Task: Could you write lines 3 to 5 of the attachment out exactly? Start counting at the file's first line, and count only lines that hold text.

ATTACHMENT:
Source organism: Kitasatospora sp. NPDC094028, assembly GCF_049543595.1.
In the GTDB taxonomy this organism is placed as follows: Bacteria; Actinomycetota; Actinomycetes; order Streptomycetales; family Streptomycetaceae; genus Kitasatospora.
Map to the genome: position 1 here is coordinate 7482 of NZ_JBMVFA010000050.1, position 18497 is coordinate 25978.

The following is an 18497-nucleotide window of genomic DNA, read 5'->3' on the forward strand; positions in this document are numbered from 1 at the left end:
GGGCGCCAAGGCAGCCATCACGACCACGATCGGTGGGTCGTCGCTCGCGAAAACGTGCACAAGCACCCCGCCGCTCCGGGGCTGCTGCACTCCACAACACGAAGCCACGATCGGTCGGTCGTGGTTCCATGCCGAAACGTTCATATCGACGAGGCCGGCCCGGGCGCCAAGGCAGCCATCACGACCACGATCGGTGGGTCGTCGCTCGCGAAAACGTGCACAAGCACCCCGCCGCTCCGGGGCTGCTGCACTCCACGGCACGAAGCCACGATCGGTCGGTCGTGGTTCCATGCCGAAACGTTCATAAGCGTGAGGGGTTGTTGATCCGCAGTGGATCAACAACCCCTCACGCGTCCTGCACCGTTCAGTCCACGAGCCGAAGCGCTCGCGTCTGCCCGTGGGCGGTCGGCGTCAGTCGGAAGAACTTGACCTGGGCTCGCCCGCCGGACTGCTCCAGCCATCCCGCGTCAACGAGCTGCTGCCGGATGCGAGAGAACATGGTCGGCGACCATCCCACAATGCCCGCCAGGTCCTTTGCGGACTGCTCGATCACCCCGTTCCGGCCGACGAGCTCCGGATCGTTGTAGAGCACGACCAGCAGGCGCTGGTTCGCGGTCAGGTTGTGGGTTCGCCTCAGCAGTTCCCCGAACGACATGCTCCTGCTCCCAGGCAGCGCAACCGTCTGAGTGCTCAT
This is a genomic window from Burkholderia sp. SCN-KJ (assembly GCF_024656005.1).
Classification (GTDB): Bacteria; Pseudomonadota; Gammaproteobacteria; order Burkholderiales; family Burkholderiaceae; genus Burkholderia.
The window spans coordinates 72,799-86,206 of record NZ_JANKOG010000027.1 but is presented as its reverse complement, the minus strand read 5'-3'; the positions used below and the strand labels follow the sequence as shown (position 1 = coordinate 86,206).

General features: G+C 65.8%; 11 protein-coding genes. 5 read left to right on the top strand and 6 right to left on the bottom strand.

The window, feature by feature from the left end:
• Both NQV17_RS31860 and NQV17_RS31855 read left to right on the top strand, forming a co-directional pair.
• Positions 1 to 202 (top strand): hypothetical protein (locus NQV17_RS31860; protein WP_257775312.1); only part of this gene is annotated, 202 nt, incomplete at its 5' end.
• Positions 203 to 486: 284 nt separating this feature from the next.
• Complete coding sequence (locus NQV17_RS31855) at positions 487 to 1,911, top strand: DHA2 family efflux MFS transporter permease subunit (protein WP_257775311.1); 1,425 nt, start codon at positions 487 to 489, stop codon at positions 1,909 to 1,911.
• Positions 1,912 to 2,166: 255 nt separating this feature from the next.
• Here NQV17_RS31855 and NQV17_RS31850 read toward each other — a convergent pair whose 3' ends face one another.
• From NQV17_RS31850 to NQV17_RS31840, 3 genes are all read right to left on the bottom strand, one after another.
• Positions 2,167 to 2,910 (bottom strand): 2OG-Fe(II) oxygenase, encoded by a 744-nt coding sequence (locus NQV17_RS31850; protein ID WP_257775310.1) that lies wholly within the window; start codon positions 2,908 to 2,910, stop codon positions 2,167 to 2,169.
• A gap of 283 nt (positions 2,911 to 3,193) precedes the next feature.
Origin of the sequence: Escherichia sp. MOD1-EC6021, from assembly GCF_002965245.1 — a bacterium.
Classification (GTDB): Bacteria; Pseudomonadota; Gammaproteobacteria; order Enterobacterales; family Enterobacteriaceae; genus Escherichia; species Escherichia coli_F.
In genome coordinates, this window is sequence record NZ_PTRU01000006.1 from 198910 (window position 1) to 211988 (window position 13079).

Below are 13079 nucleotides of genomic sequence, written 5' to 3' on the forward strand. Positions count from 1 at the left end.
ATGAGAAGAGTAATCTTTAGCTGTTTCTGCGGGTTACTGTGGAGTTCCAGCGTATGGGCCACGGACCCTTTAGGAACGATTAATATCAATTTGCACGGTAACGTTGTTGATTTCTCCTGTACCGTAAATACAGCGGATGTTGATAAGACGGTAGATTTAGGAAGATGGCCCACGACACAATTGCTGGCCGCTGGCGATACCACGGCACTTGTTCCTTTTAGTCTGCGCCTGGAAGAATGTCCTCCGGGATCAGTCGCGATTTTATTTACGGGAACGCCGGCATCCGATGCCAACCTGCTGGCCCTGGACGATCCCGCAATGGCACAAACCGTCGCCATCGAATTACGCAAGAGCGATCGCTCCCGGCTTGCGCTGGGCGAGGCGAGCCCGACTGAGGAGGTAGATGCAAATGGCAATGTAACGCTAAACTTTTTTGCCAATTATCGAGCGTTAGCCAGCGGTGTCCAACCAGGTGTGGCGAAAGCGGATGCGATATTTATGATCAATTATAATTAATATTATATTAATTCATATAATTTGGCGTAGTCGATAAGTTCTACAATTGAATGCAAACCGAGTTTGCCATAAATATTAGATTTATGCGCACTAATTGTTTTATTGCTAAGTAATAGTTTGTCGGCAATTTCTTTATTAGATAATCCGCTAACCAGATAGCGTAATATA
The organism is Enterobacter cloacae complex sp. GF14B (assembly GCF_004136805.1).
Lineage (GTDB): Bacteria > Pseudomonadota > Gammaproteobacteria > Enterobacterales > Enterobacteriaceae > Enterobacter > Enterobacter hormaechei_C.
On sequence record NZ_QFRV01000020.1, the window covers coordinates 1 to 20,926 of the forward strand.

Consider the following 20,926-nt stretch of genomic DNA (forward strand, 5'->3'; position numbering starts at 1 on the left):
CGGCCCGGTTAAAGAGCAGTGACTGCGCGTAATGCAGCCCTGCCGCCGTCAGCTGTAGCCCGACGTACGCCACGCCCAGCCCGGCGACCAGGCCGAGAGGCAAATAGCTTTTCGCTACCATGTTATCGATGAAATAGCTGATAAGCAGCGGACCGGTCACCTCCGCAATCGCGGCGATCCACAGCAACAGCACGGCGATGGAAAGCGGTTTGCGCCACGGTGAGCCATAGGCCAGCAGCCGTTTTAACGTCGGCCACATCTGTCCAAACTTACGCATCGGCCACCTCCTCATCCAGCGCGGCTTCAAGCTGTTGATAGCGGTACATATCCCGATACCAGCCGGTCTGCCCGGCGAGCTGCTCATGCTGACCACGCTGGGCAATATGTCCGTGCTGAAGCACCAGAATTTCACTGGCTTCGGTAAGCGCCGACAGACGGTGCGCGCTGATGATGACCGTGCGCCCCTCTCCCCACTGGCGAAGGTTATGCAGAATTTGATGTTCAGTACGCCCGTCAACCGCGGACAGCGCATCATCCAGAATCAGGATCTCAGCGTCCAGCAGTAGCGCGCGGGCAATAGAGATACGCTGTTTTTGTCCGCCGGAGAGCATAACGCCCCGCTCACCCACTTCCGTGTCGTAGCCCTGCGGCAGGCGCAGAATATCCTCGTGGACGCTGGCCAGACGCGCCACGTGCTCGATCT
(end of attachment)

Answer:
Map to the genome: position 1 here is coordinate 7482 of NZ_JBMVFA010000050.1, position 18497 is coordinate 25978.

The following is an 18497-nucleotide window of genomic DNA, read 5'->3' on the forward strand; positions in this document are numbered from 1 at the left end:
GGGCGCCAAGGCAGCCATCACGACCACGATCGGTGGGTCGTCGCTCGCGAAAACGTGCACAAGCACCCCGCCGCTCCGGGGCTGCTGCACTCCACAACACGAAGCCACGATCGGTCGGTCGTGGTTCCATGCCGAAACGTTCATATCGACGAGGCCGGCCCGGGCGCCAAGGCAGCCATCACGACCACGATCGGTGGGTCGTCGCTCGCGAAAACGTGCACAAGCACCCCGCCGCTCCGGGGCTGCTGCACTCCACGGCACGAAGCCACGATCGGTCGGTCGTGGTTCCATGCCGAAACGTTCATAAGCGTGAGGGGTTGTTGATCCGCAGTGGATCAACAACCCCTCACGCGTCCTGCACCGTTCAGTCCACGAGCCGAAGCGCTCGCGTCTGCCCGTGGGCGGTCGGCGTCAGTCGGAAGAACTTGACCTGGGCTCGCCCGCCGGACTGCTCCAGCCATCCCGCGTCAACGAGCTGCTGCCGGATGCGAGAGAACATGGTCGGCGACCATCCCACAATGCCCGCCAGGTCCTTTGCGGACTGCTCGATCACCCCGTTCCGGCCGACGAGCTCCGGATCGTTGTAGAGCACGACCAGCAGGCGCTGGTTCGCGGTCAGGTTGTGGGTTCGCCTCAGCAGTTCCCCGAACGACATGCTCCTGCTCCCAGGCAGCGCAACCGTCTGAGTGCTCAT